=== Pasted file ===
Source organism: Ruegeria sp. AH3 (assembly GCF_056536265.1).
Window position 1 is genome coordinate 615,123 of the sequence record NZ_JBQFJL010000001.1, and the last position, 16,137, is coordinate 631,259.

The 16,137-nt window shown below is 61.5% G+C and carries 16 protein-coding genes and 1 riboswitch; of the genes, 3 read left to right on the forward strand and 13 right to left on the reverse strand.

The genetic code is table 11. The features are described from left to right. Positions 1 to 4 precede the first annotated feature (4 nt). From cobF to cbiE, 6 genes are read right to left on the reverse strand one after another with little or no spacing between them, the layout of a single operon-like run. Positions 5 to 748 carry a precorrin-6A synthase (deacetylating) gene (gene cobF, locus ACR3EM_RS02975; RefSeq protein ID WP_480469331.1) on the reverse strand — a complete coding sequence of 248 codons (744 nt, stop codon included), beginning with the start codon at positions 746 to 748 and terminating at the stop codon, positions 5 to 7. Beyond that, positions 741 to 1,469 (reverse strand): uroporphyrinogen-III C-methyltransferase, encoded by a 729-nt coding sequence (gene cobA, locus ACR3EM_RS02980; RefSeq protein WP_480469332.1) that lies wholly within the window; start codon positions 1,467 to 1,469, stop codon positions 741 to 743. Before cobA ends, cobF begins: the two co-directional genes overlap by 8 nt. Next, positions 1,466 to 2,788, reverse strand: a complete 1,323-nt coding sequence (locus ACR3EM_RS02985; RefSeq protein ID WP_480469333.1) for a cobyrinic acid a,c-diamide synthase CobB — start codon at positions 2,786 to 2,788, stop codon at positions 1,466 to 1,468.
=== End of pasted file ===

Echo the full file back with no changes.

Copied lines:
Source organism: Ruegeria sp. AH3 (assembly GCF_056536265.1).
Window position 1 is genome coordinate 615,123 of the sequence record NZ_JBQFJL010000001.1, and the last position, 16,137, is coordinate 631,259.

The 16,137-nt window shown below is 61.5% G+C and carries 16 protein-coding genes and 1 riboswitch; of the genes, 3 read left to right on the forward strand and 13 right to left on the reverse strand.

The genetic code is table 11. The features are described from left to right. Positions 1 to 4 precede the first annotated feature (4 nt). From cobF to cbiE, 6 genes are read right to left on the reverse strand one after another with little or no spacing between them, the layout of a single operon-like run. Positions 5 to 748 carry a precorrin-6A synthase (deacetylating) gene (gene cobF, locus ACR3EM_RS02975; RefSeq protein ID WP_480469331.1) on the reverse strand — a complete coding sequence of 248 codons (744 nt, stop codon included), beginning with the start codon at positions 746 to 748 and terminating at the stop codon, positions 5 to 7. Beyond that, positions 741 to 1,469 (reverse strand): uroporphyrinogen-III C-methyltransferase, encoded by a 729-nt coding sequence (gene cobA, locus ACR3EM_RS02980; RefSeq protein WP_480469332.1) that lies wholly within the window; start codon positions 1,467 to 1,469, stop codon positions 741 to 743. Before cobA ends, cobF begins: the two co-directional genes overlap by 8 nt. Next, positions 1,466 to 2,788, reverse strand: a complete 1,323-nt coding sequence (locus ACR3EM_RS02985; RefSeq protein ID WP_480469333.1) for a cobyrinic acid a,c-diamide synthase CobB — start codon at positions 2,786 to 2,788, stop codon at positions 1,466 to 1,468.